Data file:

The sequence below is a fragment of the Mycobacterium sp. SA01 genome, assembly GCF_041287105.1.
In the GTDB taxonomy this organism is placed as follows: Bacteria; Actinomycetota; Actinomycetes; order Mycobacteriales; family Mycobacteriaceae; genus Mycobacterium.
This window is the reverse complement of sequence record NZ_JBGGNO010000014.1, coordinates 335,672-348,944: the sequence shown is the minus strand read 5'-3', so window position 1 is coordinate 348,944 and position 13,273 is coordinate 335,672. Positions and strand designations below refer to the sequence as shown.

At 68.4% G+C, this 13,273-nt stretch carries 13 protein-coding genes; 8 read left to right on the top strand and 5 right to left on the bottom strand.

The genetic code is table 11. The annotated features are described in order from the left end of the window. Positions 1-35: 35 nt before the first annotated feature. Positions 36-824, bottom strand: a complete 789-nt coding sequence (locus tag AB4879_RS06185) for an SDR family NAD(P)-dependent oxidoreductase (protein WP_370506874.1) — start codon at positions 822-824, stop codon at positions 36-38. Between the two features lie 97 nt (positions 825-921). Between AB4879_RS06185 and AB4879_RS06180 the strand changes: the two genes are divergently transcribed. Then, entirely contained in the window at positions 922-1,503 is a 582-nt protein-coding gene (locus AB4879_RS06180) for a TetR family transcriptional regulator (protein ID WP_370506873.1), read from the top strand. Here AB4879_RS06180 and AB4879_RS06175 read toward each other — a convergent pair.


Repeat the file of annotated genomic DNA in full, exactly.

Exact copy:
The sequence below is a fragment of the Mycobacterium sp. SA01 genome, assembly GCF_041287105.1.
In the GTDB taxonomy this organism is placed as follows: Bacteria; Actinomycetota; Actinomycetes; order Mycobacteriales; family Mycobacteriaceae; genus Mycobacterium.
This window is the reverse complement of sequence record NZ_JBGGNO010000014.1, coordinates 335,672-348,944: the sequence shown is the minus strand read 5'-3', so window position 1 is coordinate 348,944 and position 13,273 is coordinate 335,672. Positions and strand designations below refer to the sequence as shown.

At 68.4% G+C, this 13,273-nt stretch carries 13 protein-coding genes; 8 read left to right on the top strand and 5 right to left on the bottom strand.

The genetic code is table 11. The annotated features are described in order from the left end of the window. Positions 1-35: 35 nt before the first annotated feature. Positions 36-824, bottom strand: a complete 789-nt coding sequence (locus tag AB4879_RS06185) for an SDR family NAD(P)-dependent oxidoreductase (protein WP_370506874.1) — start codon at positions 822-824, stop codon at positions 36-38. Between the two features lie 97 nt (positions 825-921). Between AB4879_RS06185 and AB4879_RS06180 the strand changes: the two genes are divergently transcribed. Then, entirely contained in the window at positions 922-1,503 is a 582-nt protein-coding gene (locus AB4879_RS06180) for a TetR family transcriptional regulator (protein ID WP_370506873.1), read from the top strand. Here AB4879_RS06180 and AB4879_RS06175 read toward each other — a convergent pair.